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Here We Go Again

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Haven’t we heard all this before? The dire warnings? The talk of “regime change”? The leaked intelligence reports about nuclear weapons programs, and of threats to our forces? The vice president threatening “monumental consequences”? The “madman” in the Middle East who threatens our very way of life.

Make no mistake. The current posture and policy of the Bush administration is leading our nation inexorably toward a ruinously self-defeating conflict with Iran, a conflict that will have grave consequences for the Middle East, the United States and the world. And once again, everyone is busily pretending that it is not happening.

As we’ve learned – or have we not? – with Iraq, the Bush administration makes great pretense of serving up diplomacy as its first course of war. What is different and more ominous this time is that in its planning for this war, the White House is contemplating the first-use of nuclear weapons, in the form of earth-penetrating, “bunker-busting” bombs.

The latest “National Security Strategy of the United States of America”, which Bush unveiled in March 2006, for the first time discusses the use of nuclear weapons in an offensive way. “Our deterrence strategy no longer rests primarily on the grim premise of inflicting devastating consequences on potential foes,” it states. “Both offenses and defenses are necessary…Safe, credible, and reliable nuclear forces continue to play a role.”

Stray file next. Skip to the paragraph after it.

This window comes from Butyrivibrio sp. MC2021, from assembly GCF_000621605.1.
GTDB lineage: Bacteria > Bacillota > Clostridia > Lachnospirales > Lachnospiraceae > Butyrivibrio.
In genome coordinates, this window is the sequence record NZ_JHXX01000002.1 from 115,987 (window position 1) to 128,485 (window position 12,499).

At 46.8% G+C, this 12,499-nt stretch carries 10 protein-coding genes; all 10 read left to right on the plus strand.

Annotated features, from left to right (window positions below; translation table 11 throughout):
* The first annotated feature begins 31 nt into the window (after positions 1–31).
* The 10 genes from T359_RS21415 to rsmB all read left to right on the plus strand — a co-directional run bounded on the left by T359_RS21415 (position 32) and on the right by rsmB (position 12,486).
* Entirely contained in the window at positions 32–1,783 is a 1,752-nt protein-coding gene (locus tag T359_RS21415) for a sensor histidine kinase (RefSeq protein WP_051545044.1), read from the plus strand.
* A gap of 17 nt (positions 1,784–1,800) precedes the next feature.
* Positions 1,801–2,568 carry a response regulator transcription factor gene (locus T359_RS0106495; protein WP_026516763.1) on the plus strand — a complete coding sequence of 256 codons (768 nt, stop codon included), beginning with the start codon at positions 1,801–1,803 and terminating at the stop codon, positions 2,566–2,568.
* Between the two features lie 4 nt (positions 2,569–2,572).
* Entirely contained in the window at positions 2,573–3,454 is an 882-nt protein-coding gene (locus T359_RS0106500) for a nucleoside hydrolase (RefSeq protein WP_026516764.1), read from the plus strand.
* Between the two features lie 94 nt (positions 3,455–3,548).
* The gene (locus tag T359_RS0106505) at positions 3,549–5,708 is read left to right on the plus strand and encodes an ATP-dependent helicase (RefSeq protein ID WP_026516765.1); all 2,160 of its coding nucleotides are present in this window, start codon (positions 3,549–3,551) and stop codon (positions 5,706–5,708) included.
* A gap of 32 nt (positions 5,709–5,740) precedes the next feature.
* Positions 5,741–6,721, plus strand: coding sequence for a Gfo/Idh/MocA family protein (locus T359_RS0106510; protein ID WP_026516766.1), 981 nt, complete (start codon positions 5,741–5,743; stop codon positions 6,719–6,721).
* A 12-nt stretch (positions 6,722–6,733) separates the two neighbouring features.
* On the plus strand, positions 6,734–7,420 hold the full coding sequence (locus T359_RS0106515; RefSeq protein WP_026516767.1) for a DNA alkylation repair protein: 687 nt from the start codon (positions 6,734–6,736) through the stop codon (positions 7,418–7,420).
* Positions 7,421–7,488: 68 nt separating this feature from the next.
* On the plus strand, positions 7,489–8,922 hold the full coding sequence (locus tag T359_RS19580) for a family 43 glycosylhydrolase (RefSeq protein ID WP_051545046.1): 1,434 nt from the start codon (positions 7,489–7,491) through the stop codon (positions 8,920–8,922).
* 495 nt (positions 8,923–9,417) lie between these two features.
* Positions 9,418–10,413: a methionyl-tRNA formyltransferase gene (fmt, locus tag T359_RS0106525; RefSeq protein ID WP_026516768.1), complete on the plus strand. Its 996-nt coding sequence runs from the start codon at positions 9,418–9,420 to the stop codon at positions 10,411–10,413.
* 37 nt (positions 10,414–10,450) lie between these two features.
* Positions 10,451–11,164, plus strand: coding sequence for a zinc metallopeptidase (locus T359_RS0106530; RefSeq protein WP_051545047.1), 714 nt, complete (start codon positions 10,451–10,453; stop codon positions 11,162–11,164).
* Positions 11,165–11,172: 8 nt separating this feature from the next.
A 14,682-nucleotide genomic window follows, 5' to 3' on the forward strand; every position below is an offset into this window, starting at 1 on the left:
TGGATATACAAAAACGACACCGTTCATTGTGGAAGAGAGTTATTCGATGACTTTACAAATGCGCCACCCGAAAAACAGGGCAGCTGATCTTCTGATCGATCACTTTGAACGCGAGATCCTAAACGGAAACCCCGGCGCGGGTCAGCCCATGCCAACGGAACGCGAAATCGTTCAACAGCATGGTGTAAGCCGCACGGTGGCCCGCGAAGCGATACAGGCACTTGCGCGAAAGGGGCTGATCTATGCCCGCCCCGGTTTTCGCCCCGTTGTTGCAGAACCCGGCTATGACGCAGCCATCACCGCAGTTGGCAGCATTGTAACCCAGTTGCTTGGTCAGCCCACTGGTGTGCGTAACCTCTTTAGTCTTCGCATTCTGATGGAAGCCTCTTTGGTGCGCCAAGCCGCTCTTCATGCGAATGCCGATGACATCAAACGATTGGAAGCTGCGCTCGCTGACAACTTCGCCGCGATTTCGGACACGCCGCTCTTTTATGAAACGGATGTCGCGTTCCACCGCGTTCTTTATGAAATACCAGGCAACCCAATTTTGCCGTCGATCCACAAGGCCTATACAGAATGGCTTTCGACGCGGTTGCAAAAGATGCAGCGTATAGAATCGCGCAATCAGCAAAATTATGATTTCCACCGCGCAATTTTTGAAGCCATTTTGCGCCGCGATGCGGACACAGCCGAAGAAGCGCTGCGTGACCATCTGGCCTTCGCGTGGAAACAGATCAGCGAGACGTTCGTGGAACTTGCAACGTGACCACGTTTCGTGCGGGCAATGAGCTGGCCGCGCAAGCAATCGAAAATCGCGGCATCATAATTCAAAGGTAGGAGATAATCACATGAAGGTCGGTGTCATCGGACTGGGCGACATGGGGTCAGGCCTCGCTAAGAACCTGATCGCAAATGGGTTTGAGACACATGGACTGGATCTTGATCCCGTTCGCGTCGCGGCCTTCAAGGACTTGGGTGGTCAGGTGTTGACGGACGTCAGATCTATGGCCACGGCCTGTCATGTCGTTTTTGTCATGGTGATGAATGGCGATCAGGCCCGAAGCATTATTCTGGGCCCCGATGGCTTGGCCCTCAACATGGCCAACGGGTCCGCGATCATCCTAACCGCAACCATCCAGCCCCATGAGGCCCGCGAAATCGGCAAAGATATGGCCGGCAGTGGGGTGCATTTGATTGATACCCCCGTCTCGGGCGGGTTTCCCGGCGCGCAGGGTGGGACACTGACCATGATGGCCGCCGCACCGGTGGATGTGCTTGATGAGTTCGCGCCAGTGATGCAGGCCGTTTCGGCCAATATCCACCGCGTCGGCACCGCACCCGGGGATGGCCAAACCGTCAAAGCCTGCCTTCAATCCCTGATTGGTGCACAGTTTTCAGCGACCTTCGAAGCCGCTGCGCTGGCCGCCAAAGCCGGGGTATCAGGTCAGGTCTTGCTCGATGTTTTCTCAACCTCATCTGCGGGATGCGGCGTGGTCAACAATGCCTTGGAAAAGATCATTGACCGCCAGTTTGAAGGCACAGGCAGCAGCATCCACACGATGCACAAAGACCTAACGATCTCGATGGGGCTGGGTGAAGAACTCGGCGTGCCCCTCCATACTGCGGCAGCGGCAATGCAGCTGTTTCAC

Lest you think this statement is simply one of general principles, know that this latest NSS also specifically names Iran as the most challenging single country to U.S. interests.

Do not be fooled by their word, “safe”. Bunker-busters are not fallout-proof, this according to a 2005 study by the National Academy of Sciences. The report’s authors cautioned that there was no way of containing these bombs’ nuclear burst, and warned that widespread nuclear radiation and fallout must be expected. Civilian casualties would run in the tens if not hundreds of thousands.

If this all sounds crazy, if you cannot believe you’re reading this, believe it. Surely, a reasonable person would say, the Bush administration isn’t seriously considering what it is considering? But we’ve all said that before, and look where we are.

Neoconservatives within and outside the administration are widely reported to be calling for military action this year to halt Iran’s purported march to develop nuclear weaponry. Covert military ground incursions into Iran are widely known to have been occurring for more than two years. As Seymour Hersh first reported in shocking detail in an April 2006 issue of the New Yorker (www.NewYorker.com), the Pentagon has moved beyond contingency planning and is in active operational planning mode, readying for air strikes against Iran’s over fifty nuclear facilities as well as its air defenses and retaliatory machinery.

Hersh has, in a series of follow-up articles, since been serious to point out that no presidential order has been issued to launch air strikes, but that the White House wants the Pentagon to be ready if and when one is.